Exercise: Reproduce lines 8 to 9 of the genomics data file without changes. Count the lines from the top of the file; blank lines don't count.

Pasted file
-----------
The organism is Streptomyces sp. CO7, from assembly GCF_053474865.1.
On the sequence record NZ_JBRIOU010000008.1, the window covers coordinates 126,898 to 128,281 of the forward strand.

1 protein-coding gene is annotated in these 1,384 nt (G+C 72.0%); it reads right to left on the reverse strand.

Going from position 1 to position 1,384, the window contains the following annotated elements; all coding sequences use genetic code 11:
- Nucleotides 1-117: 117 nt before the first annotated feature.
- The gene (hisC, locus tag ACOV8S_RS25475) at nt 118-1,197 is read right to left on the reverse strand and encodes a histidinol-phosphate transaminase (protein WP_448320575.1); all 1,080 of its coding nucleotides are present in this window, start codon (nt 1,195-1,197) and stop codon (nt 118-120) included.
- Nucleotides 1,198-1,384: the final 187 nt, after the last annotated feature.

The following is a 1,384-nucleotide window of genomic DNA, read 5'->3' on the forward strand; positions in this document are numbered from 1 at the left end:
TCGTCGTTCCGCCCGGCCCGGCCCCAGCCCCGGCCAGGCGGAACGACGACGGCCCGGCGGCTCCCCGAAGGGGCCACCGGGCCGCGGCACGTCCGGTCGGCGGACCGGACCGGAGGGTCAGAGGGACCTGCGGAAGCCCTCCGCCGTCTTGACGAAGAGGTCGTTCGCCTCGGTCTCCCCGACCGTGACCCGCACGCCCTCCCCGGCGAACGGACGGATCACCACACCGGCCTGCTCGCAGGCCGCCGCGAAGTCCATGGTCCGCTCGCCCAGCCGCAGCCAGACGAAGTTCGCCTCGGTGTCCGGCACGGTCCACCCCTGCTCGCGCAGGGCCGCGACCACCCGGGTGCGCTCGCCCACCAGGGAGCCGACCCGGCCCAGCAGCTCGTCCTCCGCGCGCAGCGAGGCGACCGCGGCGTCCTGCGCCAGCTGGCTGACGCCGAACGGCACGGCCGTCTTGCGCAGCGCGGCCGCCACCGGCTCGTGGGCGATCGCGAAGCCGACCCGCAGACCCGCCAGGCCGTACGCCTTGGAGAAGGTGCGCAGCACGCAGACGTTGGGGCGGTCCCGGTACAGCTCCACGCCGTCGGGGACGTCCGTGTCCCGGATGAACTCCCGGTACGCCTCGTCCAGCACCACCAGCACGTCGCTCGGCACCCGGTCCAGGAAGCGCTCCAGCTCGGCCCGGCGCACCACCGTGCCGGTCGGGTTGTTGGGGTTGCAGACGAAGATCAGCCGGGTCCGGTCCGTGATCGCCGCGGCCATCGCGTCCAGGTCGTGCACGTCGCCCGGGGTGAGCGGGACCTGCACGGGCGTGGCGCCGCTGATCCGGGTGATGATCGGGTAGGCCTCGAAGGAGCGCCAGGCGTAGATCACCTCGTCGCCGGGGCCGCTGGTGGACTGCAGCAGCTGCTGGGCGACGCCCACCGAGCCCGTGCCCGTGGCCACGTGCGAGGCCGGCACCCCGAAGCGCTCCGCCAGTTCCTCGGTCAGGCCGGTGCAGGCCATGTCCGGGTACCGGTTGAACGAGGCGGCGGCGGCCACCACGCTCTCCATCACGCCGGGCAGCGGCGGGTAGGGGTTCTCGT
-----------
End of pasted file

The following is a 1,384-nucleotide window of genomic DNA, read 5'->3' on the forward strand; positions in this document are numbered from 1 at the left end:
TCGTCGTTCCGCCCGGCCCGGCCCCAGCCCCGGCCAGGCGGAACGACGACGGCCCGGCGGCTCCCCGAAGGGGCCACCGGGCCGCGGCACGTCCGGTCGGCGGACCGGACCGGAGGGTCAGAGGGACCTGCGGAAGCCCTCCGCCGTCTTGACGAAGAGGTCGTTCGCCTCGGTCTCCCCGACCGTGACCCGCACGCCCTCCCCGGCGAACGGACGGATCACCACACCGGCCTGCTCGCAGGCCGCCGCGAAGTCCATGGTCCGCTCGCCCAGCCGCAGCCAGACGAAGTTCGCCTCGGTGTCCGGCACGGTCCACCCCTGCTCGCGCAGGGCCGCGACCACCCGGGTGCGCTCGCCCACCAGGGAGCCGACCCGGCCCAGCAGCTCGTCCTCCGCGCGCAGCGAGGCGACCGCGGCGTCCTGCGCCAGCTGGCTGACGCCGAACGGCACGGCCGTCTTGCGCAGCGCGGCCGCCACCGGCTCGTGGGCGATCGCGAAGCCGACCCGCAGACCCGCCAGGCCGTACGCCTTGGAGAAGGTGCGCAGCACGCAGACGTTGGGGCGGTCCCGGTACAGCTCCACGCCGTCGGGGACGTCCGTGTCCCGGATGAACTCCCGGTACGCCTCGTCCAGCACCACCAGCACGTCGCTCGGCACCCGGTCCAGGAAGCGCTCCAGCTCGGCCCGGCGCACCACCGTGCCGGTCGGGTTGTTGGGGTTGCAGACGAAGATCAGCCGGGTCCGGTCCGTGATCGCCGCGGCCATCGCGTCCAGGTCGTGCACGTCGCCCGGGGTGAGCGGGACCTGCACGGGCGTGGCGCCGCTGATCCGGGTGATGATCGGGTAGGCCTCGAAGGAGCGCCAGGCGTAGATCACCTCGTCGCCGGGGCCGCTGGTGGACTGCAGCAGCTGCTGGGCGACGCCCACCGAGCCCGTGCCCGTGGCCACGTGCGAGGCCGGCACCCCGAAGCGCTCCGCCAGTTCCTCGGTCAGGCCGGTGCAGGCCATGTCCGGGTACCGGTTGAACGAGGCGGCGGCGGCCACCACGCTCTCCATCACGCCGGGCAGCGGCGGGTAGGGGTTCTCGT